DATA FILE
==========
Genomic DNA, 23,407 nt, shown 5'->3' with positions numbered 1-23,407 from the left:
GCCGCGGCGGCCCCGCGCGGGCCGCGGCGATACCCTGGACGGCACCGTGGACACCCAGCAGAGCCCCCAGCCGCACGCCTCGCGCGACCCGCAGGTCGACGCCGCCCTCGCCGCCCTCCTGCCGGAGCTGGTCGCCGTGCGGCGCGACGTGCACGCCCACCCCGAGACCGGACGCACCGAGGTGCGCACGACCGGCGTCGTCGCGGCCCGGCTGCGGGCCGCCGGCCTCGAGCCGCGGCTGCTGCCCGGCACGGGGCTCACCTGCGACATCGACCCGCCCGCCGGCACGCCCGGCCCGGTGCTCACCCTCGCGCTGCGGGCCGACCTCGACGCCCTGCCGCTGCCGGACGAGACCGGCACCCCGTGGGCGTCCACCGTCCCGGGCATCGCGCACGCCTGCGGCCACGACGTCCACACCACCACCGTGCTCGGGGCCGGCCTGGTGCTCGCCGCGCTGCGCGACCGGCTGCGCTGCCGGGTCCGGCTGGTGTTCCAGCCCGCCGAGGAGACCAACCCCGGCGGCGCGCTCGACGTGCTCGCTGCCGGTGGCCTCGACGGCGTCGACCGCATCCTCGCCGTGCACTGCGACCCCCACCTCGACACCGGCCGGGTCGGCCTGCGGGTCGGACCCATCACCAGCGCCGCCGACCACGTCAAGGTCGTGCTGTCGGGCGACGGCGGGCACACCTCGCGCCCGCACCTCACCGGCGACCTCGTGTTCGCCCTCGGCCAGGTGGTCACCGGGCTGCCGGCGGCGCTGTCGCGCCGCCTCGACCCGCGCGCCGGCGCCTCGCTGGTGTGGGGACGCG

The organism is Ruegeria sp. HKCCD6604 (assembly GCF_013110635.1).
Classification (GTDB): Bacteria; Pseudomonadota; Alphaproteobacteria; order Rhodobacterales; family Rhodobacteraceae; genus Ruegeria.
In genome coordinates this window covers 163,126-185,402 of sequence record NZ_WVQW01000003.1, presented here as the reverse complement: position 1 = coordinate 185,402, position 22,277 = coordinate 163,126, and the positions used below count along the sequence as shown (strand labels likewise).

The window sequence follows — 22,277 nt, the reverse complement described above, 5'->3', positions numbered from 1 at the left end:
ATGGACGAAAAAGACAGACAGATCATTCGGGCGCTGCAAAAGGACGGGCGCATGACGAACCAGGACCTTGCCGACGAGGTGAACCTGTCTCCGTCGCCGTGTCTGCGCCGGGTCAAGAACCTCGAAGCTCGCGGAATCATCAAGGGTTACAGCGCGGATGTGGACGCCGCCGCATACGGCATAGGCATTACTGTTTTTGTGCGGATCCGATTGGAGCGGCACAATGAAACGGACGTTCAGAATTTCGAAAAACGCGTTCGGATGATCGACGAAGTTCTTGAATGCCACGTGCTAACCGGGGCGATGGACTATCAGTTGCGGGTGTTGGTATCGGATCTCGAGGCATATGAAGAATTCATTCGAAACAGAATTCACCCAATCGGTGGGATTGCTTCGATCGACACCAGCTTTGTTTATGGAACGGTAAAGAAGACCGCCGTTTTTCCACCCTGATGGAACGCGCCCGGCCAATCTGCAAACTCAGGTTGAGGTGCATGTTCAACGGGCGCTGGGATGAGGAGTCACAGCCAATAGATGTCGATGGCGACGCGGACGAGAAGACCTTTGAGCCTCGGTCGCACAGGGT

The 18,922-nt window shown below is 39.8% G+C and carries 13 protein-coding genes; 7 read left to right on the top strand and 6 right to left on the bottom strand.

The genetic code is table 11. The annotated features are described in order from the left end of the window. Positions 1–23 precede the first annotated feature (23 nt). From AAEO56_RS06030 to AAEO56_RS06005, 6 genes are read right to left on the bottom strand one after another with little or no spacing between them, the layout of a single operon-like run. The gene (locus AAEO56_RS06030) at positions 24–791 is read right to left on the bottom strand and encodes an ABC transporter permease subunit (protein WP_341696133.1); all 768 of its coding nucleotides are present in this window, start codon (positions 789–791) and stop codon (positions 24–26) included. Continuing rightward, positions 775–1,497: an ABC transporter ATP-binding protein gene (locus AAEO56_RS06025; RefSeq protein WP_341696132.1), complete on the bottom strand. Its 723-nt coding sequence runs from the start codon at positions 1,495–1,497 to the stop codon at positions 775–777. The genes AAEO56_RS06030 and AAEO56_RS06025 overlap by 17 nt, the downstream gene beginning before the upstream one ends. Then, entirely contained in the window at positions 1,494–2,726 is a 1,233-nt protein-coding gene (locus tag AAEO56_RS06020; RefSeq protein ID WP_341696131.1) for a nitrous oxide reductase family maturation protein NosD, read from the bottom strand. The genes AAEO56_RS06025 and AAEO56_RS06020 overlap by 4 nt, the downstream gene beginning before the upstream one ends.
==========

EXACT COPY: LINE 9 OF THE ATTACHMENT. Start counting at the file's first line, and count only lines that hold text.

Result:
The genetic code is table 11. The annotated features are described in order from the left end of the window. Positions 1–23 precede the first annotated feature (23 nt). From AAEO56_RS06030 to AAEO56_RS06005, 6 genes are read right to left on the bottom strand one after another with little or no spacing between them, the layout of a single operon-like run. The gene (locus AAEO56_RS06030) at positions 24–791 is read right to left on the bottom strand and encodes an ABC transporter permease subunit (protein WP_341696133.1); all 768 of its coding nucleotides are present in this window, start codon (positions 789–791) and stop codon (positions 24–26) included. Continuing rightward, positions 775–1,497: an ABC transporter ATP-binding protein gene (locus AAEO56_RS06025; RefSeq protein WP_341696132.1), complete on the bottom strand. Its 723-nt coding sequence runs from the start codon at positions 1,495–1,497 to the stop codon at positions 775–777. The genes AAEO56_RS06030 and AAEO56_RS06025 overlap by 17 nt, the downstream gene beginning before the upstream one ends. Then, entirely contained in the window at positions 1,494–2,726 is a 1,233-nt protein-coding gene (locus tag AAEO56_RS06020; RefSeq protein ID WP_341696131.1) for a nitrous oxide reductase family maturation protein NosD, read from the bottom strand. The genes AAEO56_RS06025 and AAEO56_RS06020 overlap by 4 nt, the downstream gene beginning before the upstream one ends.